Acquiring companies go through a due diligence exercise to help ensure there are no surprises after the deal closes. The due diligence typically takes place once an offer has been accepted by the acquiring company, pursuant to number of conditions being fulfilled, one of which would be the completion of the due diligence.
Many companies require organizations to provide assertions, which become part of the purchase agreement. These declarations provide a framework that allows the acquiring company to take legal action against the owner if it is not consistent with the business practices. For example, the purchase agreement might state that all client contracts do not have an exit clause on ownership transfer. If subsequent to the close of the deal, it is determined there were a number of contracts that did have exit clauses, it could provide grounds for litigation against the owner.
The acquiring company may deploy a team onsite, or provide the owner with a list of information they want to inspect. This will become a time consuming exercise, if the information requested is not readily available. There are 7 main areas of due diligence where companies will focus on. Below is a summary of each area, along with a brief description of some of the activities that will take place.
Sales and Marketing
Activities that would be included here would be focused on the sales and marketing process along with the methodology relating to the forecasting approach that will feed into budget. As any valuation of the company would look at the future forecasted revenue streams, the acquiring company would want to be comfortable with how the forecast is put together. Furthermore, understanding the sales and marketing group will help the acquiring company in determining the areas of overlap within their organization and help assess the quality of the team.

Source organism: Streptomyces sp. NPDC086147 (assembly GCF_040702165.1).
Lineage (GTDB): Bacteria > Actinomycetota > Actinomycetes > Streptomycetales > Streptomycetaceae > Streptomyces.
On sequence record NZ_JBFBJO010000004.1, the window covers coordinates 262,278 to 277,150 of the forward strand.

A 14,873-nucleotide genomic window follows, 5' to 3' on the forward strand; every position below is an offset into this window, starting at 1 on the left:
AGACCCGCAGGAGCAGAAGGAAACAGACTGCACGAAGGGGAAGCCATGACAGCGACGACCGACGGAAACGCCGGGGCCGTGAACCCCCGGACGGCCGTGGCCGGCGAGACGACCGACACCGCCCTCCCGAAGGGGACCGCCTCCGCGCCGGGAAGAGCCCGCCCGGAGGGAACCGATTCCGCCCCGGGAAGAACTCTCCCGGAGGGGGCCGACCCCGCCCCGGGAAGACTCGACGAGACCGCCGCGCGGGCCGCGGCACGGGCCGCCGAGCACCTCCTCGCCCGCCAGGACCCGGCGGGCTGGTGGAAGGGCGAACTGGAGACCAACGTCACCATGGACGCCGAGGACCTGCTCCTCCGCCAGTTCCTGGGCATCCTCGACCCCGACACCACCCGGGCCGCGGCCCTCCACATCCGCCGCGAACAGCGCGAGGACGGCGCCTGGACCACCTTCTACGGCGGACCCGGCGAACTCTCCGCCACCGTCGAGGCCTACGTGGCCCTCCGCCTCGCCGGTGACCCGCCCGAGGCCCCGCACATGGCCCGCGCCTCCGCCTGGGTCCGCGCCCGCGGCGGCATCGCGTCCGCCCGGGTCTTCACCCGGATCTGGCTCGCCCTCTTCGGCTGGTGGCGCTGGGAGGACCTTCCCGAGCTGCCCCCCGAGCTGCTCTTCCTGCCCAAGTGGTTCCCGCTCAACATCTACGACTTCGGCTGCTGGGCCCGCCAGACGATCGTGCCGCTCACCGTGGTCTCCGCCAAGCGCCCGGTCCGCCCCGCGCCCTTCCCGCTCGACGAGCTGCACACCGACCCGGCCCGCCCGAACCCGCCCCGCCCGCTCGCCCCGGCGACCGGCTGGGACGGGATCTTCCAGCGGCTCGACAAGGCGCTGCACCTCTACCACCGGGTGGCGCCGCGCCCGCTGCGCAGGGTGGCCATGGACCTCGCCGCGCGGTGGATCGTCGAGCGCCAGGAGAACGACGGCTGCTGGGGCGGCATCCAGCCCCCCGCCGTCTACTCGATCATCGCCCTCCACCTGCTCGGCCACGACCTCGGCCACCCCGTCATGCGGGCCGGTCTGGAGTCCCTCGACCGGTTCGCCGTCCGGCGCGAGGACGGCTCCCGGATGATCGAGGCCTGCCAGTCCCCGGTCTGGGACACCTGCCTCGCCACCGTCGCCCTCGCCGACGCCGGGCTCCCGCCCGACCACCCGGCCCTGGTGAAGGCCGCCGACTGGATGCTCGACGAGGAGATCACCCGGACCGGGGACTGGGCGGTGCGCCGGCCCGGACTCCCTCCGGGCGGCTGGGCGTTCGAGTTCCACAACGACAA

Understanding the operations of the company will assist the acquiring company assess the overall day to day operations of the acquired company. The steps related to client on-boarding would be reviewed, along with the ongoing activities with the client. The project management approach relating to client on-boarding is reviewed here, to determine the risks associated to implementing new clients. Other activities such as account management, support levels and client turnover are reviewed.
An analysis of the financial statements is performed to understand the assets/liabilities, along with the types of revenue and expense. As the financials tie in directly to many areas of the business, there is often overlap between this area, and that of the other review teams. A properly structured due diligence team will manage this in an efficient manner. For example, the pricing of products is normally a marketing function, but the profitability of products has a direct relationship to the profitability of the company.
Depending on the size and type of organization, this level of effort here can vary significantly. If the company is a public organization or has activities in multi-jurisdictions, the review here would include a number of activities. A review of SOX Compliancy would often be a topic for this section. Transfer pricing would be reviewed in the case of multi-national organizations. Tax filings compliance would be covered here as well, and would include both corporate and State/VAT taxes.
Understanding the company’s infrastructure is important. Items like real estate, corporate networks, both network and physical security and others would be discussed to understand incompatibilities and identify areas of vulnerability.
The people in a company is a key component of any acquisition. It is critical for an acquiring company to understand the employee policies and procedures that are in place. Furthermore, key resources are identified and the plans in place to reduce turnover of those individuals are reviewed here. Turnover statistics are analyzed as well to help identify any potential staffing risks.
This is another critical area of review and covers many areas. Most of the key client/supplier contracts are reviewed, along with the letters of incorporation, board meeting minutes and employment agreements. Any outstanding litigation or recently settled litigation is reviewed as well.
Once an agreement in principle has been reached, both parties will want to bring the deal to conclusion as soon as possible. As a result, the due diligence phase will be on a tight timeline. It is important that the acquiring company is organized and is prepared for this phase. The inability to provide information to the acquiring company on a timely basis can cause the deal to collapse.
As a result, companies wanting to sell their business should ensure they are prepared internally for this step, well in advance of the sale. As part of the annual planning process, companies should perform a readiness assessment and determine if there are areas that need to be addressed. While a company can not anticipate everything that may arise during the due diligence process, most of the potential issues can be alleviated.